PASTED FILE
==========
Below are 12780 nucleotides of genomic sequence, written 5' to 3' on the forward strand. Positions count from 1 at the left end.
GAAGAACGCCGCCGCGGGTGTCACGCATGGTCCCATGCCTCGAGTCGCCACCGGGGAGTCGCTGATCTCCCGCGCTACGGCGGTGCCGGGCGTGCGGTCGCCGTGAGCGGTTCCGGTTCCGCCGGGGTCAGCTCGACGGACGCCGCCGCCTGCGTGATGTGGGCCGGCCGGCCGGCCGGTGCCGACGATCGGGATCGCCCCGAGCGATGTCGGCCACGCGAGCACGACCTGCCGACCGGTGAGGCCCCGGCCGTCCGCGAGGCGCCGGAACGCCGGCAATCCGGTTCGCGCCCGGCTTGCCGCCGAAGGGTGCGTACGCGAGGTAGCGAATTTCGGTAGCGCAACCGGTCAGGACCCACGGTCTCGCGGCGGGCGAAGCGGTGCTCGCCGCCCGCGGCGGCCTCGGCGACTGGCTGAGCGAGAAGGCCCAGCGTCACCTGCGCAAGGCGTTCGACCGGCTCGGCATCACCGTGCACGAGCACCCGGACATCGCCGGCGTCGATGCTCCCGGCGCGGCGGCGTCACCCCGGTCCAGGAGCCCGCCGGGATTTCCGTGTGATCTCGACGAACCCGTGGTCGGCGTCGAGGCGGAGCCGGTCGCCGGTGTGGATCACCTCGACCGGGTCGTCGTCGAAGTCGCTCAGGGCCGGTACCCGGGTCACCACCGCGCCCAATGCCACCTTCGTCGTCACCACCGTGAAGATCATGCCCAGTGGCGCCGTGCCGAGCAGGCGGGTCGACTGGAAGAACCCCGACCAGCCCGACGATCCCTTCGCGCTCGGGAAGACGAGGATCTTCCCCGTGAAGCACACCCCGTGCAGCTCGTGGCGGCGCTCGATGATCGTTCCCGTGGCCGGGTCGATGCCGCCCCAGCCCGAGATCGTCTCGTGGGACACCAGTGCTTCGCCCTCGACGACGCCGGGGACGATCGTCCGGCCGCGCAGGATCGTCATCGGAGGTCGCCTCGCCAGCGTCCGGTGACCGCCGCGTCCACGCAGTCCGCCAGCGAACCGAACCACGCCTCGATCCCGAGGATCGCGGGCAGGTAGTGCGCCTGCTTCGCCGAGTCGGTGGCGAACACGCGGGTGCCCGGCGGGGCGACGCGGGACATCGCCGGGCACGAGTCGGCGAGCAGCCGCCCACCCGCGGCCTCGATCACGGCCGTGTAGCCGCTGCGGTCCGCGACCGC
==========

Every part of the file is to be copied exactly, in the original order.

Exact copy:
Below are 12780 nucleotides of genomic sequence, written 5' to 3' on the forward strand. Positions count from 1 at the left end.
GAAGAACGCCGCCGCGGGTGTCACGCATGGTCCCATGCCTCGAGTCGCCACCGGGGAGTCGCTGATCTCCCGCGCTACGGCGGTGCCGGGCGTGCGGTCGCCGTGAGCGGTTCCGGTTCCGCCGGGGTCAGCTCGACGGACGCCGCCGCCTGCGTGATGTGGGCCGGCCGGCCGGCCGGTGCCGACGATCGGGATCGCCCCGAGCGATGTCGGCCACGCGAGCACGACCTGCCGACCGGTGAGGCCCCGGCCGTCCGCGAGGCGCCGGAACGCCGGCAATCCGGTTCGCGCCCGGCTTGCCGCCGAAGGGTGCGTACGCGAGGTAGCGAATTTCGGTAGCGCAACCGGTCAGGACCCACGGTCTCGCGGCGGGCGAAGCGGTGCTCGCCGCCCGCGGCGGCCTCGGCGACTGGCTGAGCGAGAAGGCCCAGCGTCACCTGCGCAAGGCGTTCGACCGGCTCGGCATCACCGTGCACGAGCACCCGGACATCGCCGGCGTCGATGCTCCCGGCGCGGCGGCGTCACCCCGGTCCAGGAGCCCGCCGGGATTTCCGTGTGATCTCGACGAACCCGTGGTCGGCGTCGAGGCGGAGCCGGTCGCCGGTGTGGATCACCTCGACCGGGTCGTCGTCGAAGTCGCTCAGGGCCGGTACCCGGGTCACCACCGCGCCCAATGCCACCTTCGTCGTCACCACCGTGAAGATCATGCCCAGTGGCGCCGTGCCGAGCAGGCGGGTCGACTGGAAGAACCCCGACCAGCCCGACGATCCCTTCGCGCTCGGGAAGACGAGGATCTTCCCCGTGAAGCACACCCCGTGCAGCTCGTGGCGGCGCTCGATGATCGTTCCCGTGGCCGGGTCGATGCCGCCCCAGCCCGAGATCGTCTCGTGGGACACCAGTGCTTCGCCCTCGACGACGCCGGGGACGATCGTCCGGCCGCGCAGGATCGTCATCGGAGGTCGCCTCGCCAGCGTCCGGTGACCGCCGCGTCCACGCAGTCCGCCAGCGAACCGAACCACGCCTCGATCCCGAGGATCGCGGGCAGGTAGTGCGCCTGCTTCGCCGAGTCGGTGGCGAACACGCGGGTGCCCGGCGGGGCGACGCGGGACATCGCCGGGCACGAGTCGGCGAGCAGCCGCCCACCCGCGGCCTCGATCACGGCCGTGTAGCCGCTGCGGTCCGCGACCGC